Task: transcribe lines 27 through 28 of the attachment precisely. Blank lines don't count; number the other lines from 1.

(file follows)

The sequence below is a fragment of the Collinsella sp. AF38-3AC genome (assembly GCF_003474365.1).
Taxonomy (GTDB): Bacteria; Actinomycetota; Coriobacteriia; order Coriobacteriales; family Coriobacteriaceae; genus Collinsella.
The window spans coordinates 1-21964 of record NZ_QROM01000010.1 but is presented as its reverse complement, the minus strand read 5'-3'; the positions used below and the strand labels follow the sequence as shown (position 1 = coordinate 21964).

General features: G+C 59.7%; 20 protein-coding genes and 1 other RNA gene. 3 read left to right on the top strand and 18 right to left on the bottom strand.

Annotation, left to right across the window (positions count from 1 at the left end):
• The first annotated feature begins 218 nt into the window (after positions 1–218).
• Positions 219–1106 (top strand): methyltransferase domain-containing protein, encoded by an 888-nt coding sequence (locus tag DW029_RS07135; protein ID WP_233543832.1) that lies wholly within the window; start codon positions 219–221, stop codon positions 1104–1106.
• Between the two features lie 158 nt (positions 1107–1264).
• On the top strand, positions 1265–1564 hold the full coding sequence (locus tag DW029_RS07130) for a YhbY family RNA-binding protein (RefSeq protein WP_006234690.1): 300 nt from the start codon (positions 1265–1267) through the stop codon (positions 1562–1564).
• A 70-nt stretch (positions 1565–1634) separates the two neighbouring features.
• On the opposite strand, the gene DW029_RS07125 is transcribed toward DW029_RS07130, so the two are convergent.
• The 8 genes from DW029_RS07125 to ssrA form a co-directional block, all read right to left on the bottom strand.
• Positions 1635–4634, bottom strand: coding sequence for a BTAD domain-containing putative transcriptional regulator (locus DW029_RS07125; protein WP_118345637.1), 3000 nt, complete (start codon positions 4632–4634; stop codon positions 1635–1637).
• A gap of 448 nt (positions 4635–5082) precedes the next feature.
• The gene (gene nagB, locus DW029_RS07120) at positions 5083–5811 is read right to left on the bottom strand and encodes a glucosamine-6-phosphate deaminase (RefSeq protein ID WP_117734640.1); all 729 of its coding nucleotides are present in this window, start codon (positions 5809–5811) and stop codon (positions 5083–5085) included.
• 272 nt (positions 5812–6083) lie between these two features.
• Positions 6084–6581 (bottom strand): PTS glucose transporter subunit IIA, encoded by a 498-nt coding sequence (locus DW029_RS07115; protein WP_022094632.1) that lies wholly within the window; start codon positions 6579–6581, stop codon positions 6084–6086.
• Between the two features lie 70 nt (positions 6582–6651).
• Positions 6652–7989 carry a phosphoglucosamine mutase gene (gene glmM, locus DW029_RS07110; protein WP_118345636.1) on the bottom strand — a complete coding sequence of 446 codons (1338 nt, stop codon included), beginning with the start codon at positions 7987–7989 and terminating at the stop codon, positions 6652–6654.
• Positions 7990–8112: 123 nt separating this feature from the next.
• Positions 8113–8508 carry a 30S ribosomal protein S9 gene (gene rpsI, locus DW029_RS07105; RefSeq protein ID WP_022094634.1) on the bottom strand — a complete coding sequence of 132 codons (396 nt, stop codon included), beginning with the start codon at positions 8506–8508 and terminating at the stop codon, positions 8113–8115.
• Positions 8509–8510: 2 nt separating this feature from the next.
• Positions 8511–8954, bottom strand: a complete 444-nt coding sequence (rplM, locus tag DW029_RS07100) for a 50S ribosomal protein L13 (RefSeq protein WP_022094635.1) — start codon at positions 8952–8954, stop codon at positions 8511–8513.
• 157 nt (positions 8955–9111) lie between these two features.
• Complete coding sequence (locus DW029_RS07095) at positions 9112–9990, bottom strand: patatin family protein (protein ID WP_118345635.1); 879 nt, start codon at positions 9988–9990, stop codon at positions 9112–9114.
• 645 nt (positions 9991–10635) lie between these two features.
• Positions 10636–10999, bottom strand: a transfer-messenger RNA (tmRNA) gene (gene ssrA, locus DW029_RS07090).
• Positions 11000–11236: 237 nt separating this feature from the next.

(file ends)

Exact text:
• Positions 10636–10999, bottom strand: a transfer-messenger RNA (tmRNA) gene (gene ssrA, locus DW029_RS07090).
• Positions 11000–11236: 237 nt separating this feature from the next.